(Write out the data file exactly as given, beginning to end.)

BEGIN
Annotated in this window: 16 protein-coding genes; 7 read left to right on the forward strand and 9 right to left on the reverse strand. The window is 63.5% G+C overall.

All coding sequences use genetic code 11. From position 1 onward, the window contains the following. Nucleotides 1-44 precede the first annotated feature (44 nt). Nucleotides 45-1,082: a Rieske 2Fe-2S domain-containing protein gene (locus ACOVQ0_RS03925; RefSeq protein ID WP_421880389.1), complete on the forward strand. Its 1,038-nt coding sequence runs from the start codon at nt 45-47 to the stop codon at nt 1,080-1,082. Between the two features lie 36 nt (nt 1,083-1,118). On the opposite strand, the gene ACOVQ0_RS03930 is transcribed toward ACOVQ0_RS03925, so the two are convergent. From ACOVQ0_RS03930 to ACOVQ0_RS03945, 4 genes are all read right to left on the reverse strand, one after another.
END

Annotated in this window: 16 protein-coding genes; 7 read left to right on the forward strand and 9 right to left on the reverse strand. The window is 63.5% G+C overall.

All coding sequences use genetic code 11. From position 1 onward, the window contains the following. Nucleotides 1-44 precede the first annotated feature (44 nt). Nucleotides 45-1,082: a Rieske 2Fe-2S domain-containing protein gene (locus ACOVQ0_RS03925; RefSeq protein ID WP_421880389.1), complete on the forward strand. Its 1,038-nt coding sequence runs from the start codon at nt 45-47 to the stop codon at nt 1,080-1,082. Between the two features lie 36 nt (nt 1,083-1,118). On the opposite strand, the gene ACOVQ0_RS03930 is transcribed toward ACOVQ0_RS03925, so the two are convergent. From ACOVQ0_RS03930 to ACOVQ0_RS03945, 4 genes are all read right to left on the reverse strand, one after another.